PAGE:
243659 Evaluating Potential Recall Bias in Case-crossover Methods for Risk of Injury Associated with Alcohol in Emergency Room Samples from Two Countries

Tuesday, November 1, 2011

Yu Ye, MA , Alcohol Research Group, Public Health Institute, Emeryville, CA
Cheryl J. Cherpitel, DrPH , Alcohol Research Group, Public Health Institute, Emeryville, CA
Jason Bond, PhD , Alcohol Research Group, Public Health Institute, Emeryville, CA
Estimating relative risk of injury related to alcohol consumption is challenging given the transient, rather than accumulative, causal mechanism of alcohol intoxication on injury. The traditional case-control method is both costly and prone to error due to difficulty in correctly identifying the control population. The case-crossover approach was thus employed recently for this purpose. Using injury patients as their own controls, risk of injury associated with drinking is estimated comparing alcohol consumption before the injury event with drinking during a control period. The most commonly used control period is the same time one week before. While this allows controlling for the day of the week when injury occurs which is correlated with drinking, the approach is subject to potential recall bias. Current analysis examines this potential bias using samples of ER injury patients from two countries: Vancouver, Canada (n=443) and Santo Domingo, Dominican Republic (n=501). Drinking during the same time last week is compared to the same time yesterday, presumably less likely to be subject to recall bias. A higher proportion of injury patients reported drinking yesterday compared to last week from the Dominican site (12.1% vs 8.6), but not from the Canadian site (13.4% vs 14.3%). Similar results were seen after controlling for day of the week with injury patients from the Dominican site more likely to report drinking yesterday than last week (OR=1.46). Our findings suggest relative risk estimates for injury related to alcohol using last week as the control period might be biased upward for some countries.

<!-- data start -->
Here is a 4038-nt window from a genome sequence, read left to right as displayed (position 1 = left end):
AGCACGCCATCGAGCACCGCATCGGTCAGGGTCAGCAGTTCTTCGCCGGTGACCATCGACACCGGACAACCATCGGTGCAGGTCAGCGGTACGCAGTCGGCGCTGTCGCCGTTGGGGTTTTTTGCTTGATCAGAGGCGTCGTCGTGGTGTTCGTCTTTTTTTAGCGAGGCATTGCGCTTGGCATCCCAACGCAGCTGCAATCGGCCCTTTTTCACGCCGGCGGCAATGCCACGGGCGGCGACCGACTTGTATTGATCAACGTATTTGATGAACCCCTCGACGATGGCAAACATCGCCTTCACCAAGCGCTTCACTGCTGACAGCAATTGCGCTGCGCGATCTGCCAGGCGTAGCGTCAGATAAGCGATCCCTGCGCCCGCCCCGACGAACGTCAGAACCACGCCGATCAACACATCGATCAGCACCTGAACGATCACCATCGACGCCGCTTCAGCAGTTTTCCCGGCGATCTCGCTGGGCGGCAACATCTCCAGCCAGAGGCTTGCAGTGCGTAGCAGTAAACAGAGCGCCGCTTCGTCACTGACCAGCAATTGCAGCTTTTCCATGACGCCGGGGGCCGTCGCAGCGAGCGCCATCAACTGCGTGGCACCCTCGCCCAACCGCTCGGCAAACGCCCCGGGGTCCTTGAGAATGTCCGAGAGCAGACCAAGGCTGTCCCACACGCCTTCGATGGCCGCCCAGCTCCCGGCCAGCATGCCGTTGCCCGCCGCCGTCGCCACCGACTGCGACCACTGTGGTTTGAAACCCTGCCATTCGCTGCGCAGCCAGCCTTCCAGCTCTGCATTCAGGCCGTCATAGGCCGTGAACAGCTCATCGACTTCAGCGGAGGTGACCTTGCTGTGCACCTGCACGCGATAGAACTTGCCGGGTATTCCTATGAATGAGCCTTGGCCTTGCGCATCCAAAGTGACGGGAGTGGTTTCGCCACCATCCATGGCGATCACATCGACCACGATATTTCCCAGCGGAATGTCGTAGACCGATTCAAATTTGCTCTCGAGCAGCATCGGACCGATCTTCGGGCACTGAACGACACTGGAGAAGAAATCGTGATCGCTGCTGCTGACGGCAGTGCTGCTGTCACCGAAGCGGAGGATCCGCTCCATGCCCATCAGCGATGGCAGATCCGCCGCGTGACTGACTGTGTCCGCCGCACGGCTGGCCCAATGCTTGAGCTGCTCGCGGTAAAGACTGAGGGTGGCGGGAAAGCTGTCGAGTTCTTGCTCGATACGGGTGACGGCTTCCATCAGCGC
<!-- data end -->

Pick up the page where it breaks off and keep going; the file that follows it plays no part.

Learning Areas:
Diversity and culture
Public health or related research

Learning Objectives:
Describe how case-crossover methods is used to esimate risk of injury associated with alcohol consumption and evaluate the potential recall bias in control period selection

Presenting author's disclosure statement:

Qualified on the content I am responsible for because: I am qualified to present because I have done extensive studies on risk of injury related to drinking
Any relevant financial relationships? No

I agree to comply with the American Public Health Association Conflict of Interest and Commercial Support Guidelines, and to disclose to the participants any off-label or experimental uses of a commercial product or service discussed in my presentation.